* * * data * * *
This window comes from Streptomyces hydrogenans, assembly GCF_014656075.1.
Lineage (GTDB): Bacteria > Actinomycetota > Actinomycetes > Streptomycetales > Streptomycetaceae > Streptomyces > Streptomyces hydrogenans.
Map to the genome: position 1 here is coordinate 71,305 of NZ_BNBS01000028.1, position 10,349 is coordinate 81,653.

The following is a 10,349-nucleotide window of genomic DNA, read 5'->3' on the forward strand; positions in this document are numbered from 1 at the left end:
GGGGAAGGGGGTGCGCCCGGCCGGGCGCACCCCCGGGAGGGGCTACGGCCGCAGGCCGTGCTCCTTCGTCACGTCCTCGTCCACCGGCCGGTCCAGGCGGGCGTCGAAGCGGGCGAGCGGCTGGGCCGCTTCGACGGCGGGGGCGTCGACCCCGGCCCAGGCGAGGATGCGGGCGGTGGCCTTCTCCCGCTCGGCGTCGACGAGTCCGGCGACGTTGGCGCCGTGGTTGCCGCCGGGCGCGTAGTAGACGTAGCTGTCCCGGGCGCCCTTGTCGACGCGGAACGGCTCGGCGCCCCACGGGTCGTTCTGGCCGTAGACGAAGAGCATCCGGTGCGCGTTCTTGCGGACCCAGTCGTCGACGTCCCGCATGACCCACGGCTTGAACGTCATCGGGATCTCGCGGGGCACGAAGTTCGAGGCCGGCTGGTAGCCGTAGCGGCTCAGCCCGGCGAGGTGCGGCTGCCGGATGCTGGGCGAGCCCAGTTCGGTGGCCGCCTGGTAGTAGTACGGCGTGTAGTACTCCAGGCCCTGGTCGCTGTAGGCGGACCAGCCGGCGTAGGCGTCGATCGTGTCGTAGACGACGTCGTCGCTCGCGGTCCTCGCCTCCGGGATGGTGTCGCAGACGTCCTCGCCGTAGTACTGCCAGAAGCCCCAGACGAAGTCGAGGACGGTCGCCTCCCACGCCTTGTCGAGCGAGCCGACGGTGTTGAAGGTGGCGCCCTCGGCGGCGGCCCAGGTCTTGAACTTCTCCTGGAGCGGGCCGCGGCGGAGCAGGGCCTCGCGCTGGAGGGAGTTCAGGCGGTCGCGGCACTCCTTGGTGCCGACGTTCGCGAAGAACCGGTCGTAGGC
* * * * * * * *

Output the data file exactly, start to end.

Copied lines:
This window comes from Streptomyces hydrogenans, assembly GCF_014656075.1.
Lineage (GTDB): Bacteria > Actinomycetota > Actinomycetes > Streptomycetales > Streptomycetaceae > Streptomyces > Streptomyces hydrogenans.
Map to the genome: position 1 here is coordinate 71,305 of NZ_BNBS01000028.1, position 10,349 is coordinate 81,653.

The following is a 10,349-nucleotide window of genomic DNA, read 5'->3' on the forward strand; positions in this document are numbered from 1 at the left end:
GGGGAAGGGGGTGCGCCCGGCCGGGCGCACCCCCGGGAGGGGCTACGGCCGCAGGCCGTGCTCCTTCGTCACGTCCTCGTCCACCGGCCGGTCCAGGCGGGCGTCGAAGCGGGCGAGCGGCTGGGCCGCTTCGACGGCGGGGGCGTCGACCCCGGCCCAGGCGAGGATGCGGGCGGTGGCCTTCTCCCGCTCGGCGTCGACGAGTCCGGCGACGTTGGCGCCGTGGTTGCCGCCGGGCGCGTAGTAGACGTAGCTGTCCCGGGCGCCCTTGTCGACGCGGAACGGCTCGGCGCCCCACGGGTCGTTCTGGCCGTAGACGAAGAGCATCCGGTGCGCGTTCTTGCGGACCCAGTCGTCGACGTCCCGCATGACCCACGGCTTGAACGTCATCGGGATCTCGCGGGGCACGAAGTTCGAGGCCGGCTGGTAGCCGTAGCGGCTCAGCCCGGCGAGGTGCGGCTGCCGGATGCTGGGCGAGCCCAGTTCGGTGGCCGCCTGGTAGTAGTACGGCGTGTAGTACTCCAGGCCCTGGTCGCTGTAGGCGGACCAGCCGGCGTAGGCGTCGATCGTGTCGTAGACGACGTCGTCGCTCGCGGTCCTCGCCTCCGGGATGGTGTCGCAGACGTCCTCGCCGTAGTACTGCCAGAAGCCCCAGACGAAGTCGAGGACGGTCGCCTCCCACGCCTTGTCGAGCGAGCCGACGGTGTTGAAGGTGGCGCCCTCGGCGGCGGCCCAGGTCTTGAACTTCTCCTGGAGCGGGCCGCGGCGGAGCAGGGCCTCGCGCTGGAGGGAGTTCAGGCGGTCGCGGCACTCCTTGGTGCCGACGTTCGCGAAGAACCGGTCGTAGGC